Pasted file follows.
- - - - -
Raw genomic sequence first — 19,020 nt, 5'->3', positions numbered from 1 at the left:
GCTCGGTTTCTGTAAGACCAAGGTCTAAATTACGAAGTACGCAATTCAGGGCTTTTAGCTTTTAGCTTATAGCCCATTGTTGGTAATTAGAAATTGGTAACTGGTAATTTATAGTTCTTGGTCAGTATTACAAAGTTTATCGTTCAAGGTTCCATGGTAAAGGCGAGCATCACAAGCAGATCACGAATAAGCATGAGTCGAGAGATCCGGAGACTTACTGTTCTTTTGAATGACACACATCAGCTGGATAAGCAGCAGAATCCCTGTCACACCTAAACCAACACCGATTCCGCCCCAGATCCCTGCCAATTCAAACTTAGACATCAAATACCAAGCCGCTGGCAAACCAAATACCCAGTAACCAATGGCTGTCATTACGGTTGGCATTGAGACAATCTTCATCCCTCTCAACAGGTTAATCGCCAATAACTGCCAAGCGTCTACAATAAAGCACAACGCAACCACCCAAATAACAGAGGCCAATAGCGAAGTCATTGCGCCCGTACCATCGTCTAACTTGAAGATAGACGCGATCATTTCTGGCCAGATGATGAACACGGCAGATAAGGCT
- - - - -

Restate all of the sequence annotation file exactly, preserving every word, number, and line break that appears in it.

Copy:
Raw genomic sequence first — 19,020 nt, 5'->3', positions numbered from 1 at the left:
GCTCGGTTTCTGTAAGACCAAGGTCTAAATTACGAAGTACGCAATTCAGGGCTTTTAGCTTTTAGCTTATAGCCCATTGTTGGTAATTAGAAATTGGTAACTGGTAATTTATAGTTCTTGGTCAGTATTACAAAGTTTATCGTTCAAGGTTCCATGGTAAAGGCGAGCATCACAAGCAGATCACGAATAAGCATGAGTCGAGAGATCCGGAGACTTACTGTTCTTTTGAATGACACACATCAGCTGGATAAGCAGCAGAATCCCTGTCACACCTAAACCAACACCGATTCCGCCCCAGATCCCTGCCAATTCAAACTTAGACATCAAATACCAAGCCGCTGGCAAACCAAATACCCAGTAACCAATGGCTGTCATTACGGTTGGCATTGAGACAATCTTCATCCCTCTCAACAGGTTAATCGCCAATAACTGCCAAGCGTCTACAATAAAGCACAACGCAACCACCCAAATAACAGAGGCCAATAGCGAAGTCATTGCGCCCGTACCATCGTCTAACTTGAAGATAGACGCGATCATTTCTGGCCAGATGATGAACACGGCAGATAAGGCT